Plan for two metres sea level rise this century. That’s the message from Rob Young and Orrin Pilkey in a Yale Environment article published today.
“This number is not a prediction. But we believe that seven feet is the most prudent, conservative long-term planning guideline for coastal cities and communities, especially for the siting of major infrastructure; a number of academic studies examining recent ice sheet dynamics have suggested that an increase of seven feet or more is not only possible, but likely. Certainly, no one should be expecting less than a three-foot rise in sea level this century.”
The two professors are authors of a recently published book The Rising Sea which I expect to review on Hot Topic in the near future. But in the meantime a brief report of their article:
“Rising seas will be on the front lines of the battle against changing climate during the next century. Our great concern is that as the infrastructure of major cities in the industrialized world becomes threatened, there will be few resources left to address the dramatic impacts that will be facing the citizens of the developing world.”
The ramifications of major sea level rise are massive. The disruption of agriculture, the salination of water supplies, storm and flood waters reaching ever further inland, and the creation of millions of climate refugees. 15 million people live at or below three feet elevation in Bangladesh, for example.
Most vulnerable are the deltas of major rivers, including the Mekong, Irrawaddy, Niger, Ganges-Brahmaputra, Nile, and Mississippi:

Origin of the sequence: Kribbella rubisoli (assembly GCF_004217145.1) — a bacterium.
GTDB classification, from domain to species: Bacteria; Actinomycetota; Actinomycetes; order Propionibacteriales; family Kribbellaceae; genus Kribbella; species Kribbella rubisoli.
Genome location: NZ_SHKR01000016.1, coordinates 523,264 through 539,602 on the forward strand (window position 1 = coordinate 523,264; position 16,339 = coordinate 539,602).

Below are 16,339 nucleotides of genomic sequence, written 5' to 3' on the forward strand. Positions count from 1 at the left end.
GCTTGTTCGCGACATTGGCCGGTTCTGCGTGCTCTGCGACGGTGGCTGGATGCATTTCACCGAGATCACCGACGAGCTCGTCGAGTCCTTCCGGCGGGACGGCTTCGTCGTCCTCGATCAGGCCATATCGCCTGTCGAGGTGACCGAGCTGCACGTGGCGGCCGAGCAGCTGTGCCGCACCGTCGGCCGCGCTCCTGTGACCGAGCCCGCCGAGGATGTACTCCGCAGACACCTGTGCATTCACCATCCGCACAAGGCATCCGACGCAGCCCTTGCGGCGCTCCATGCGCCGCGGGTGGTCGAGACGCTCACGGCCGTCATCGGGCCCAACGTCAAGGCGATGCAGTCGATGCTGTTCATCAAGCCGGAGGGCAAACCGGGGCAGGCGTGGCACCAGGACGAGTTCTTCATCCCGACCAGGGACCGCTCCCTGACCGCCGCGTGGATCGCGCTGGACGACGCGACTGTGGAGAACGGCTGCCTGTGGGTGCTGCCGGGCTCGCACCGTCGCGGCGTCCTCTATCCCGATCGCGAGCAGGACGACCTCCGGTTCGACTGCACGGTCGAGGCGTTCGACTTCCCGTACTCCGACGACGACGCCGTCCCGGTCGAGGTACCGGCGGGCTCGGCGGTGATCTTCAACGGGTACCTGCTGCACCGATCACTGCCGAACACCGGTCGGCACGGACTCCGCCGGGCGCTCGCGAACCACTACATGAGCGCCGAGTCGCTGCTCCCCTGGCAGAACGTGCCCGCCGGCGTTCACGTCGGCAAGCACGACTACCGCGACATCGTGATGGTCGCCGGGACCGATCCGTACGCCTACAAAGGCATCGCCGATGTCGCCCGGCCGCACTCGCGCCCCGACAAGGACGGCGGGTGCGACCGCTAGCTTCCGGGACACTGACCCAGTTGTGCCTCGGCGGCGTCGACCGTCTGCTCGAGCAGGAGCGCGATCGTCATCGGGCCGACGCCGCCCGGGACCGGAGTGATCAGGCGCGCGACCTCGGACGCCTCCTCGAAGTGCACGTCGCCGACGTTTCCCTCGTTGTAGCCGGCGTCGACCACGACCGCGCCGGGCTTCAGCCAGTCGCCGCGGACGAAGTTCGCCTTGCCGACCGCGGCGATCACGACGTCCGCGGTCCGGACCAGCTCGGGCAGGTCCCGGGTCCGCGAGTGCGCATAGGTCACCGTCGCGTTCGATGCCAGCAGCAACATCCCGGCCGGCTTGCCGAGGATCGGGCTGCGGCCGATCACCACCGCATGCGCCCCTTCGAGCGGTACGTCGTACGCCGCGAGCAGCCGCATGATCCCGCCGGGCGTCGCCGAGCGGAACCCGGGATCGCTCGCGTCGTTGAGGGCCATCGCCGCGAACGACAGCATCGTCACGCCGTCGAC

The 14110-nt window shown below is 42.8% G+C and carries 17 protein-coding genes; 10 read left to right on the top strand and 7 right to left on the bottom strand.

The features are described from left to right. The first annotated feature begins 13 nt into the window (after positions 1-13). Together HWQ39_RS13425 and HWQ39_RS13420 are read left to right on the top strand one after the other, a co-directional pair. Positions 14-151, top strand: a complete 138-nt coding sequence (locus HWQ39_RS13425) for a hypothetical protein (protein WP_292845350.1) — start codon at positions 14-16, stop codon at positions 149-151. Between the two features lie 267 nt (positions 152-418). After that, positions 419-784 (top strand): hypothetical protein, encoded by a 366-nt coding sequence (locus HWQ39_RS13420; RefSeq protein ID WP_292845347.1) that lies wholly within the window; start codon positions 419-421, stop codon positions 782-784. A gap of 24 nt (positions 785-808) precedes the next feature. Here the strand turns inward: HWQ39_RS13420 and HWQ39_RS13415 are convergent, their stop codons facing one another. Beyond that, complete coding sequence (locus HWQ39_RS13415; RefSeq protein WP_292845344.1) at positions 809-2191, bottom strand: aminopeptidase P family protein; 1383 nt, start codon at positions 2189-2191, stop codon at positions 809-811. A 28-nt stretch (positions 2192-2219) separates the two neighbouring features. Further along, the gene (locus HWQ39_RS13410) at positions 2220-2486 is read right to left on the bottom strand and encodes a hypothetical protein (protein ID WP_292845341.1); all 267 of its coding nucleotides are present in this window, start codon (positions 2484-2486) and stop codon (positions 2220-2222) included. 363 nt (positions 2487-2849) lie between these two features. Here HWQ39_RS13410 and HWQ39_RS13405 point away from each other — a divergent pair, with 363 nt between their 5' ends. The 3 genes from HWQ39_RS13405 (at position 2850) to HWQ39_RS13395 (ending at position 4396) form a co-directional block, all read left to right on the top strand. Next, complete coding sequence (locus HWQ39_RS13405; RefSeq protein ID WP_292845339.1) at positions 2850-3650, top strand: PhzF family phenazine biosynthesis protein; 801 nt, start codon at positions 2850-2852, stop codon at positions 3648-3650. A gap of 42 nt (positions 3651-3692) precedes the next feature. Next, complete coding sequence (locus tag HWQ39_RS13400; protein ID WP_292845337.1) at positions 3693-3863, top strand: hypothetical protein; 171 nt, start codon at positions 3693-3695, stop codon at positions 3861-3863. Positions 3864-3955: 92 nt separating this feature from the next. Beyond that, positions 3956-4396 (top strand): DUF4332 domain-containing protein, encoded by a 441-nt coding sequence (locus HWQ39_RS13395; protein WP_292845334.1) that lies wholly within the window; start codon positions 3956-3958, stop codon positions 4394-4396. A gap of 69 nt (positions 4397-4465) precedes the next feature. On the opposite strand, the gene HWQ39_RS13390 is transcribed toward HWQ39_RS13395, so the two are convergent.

“Here, land subsidence will combine with global sea level rise to create very high rates of what is known as ‘local, relative sea level rise.’ The rising seas will displace the vast majority of people in these delta regions. Adding insult to injury, in many parts of Asia the rice crop will be decimated by rising sea level – a three-foot sea level rise will eliminate half of the rice production in Vietnam – causing a food crisis coincident with the mass migration of people.”
When it comes to cities Miami is the most threatened in the world. Other US cities under threat include New York/Newark, New Orleans, Boston, Washington, Philadelphia, Tampa-St Petersburg, and San Francisco. Outside of North America Osaka/Kobe, Tokyo, Rotterdam, Amsterdam, and Nagoya are among the most threatened major cities.
The writers are concerned that the US is not preparing realistically for what lies ahead. “The continued development of many low-lying coastal areas – including much of the U.S. east coast – is foolhardy and irresponsible.”
They recommend the immediate prohibition of the construction of high-rise buildings and major infrastructure in areas vulnerable to future sea level rise. Buildings placed in future hazardous zones should be small and movable – or disposable. Rebuilding and replacing infrastructure after storm damage should be queried and not supported by government funding if it remains vulnerable. Local governments should not be left with responsibility as they are too influenced by local interests.
How would this sort of realism go down in New Zealand? Currently local bodies are advised to plan for a 59 cm rise and to consider what an 80 cm rise might mean. Environment Minister Nick Smith has said the government is working to establish a national environmental standard on planning for sea levels, and hopes it will be in place this year, after public consultation. However he added that it was likely that councils would still be required to plan for a rise of 59cm, and said: “The Government is not going to consider adjusting its policy every week.” One’s dignity can prove a precarious perch on which to stand.
If you can bear looking at the human cost of sea level rise, already being experienced in the Sundarbans around the mouth of the Ganges, this photograph exhibition from Peter Caton has just been published in the Guardian. An earlier Guardian article carries videos of families forced from their villages by flooding and sea inundation. Sea level rise is no distant prospect.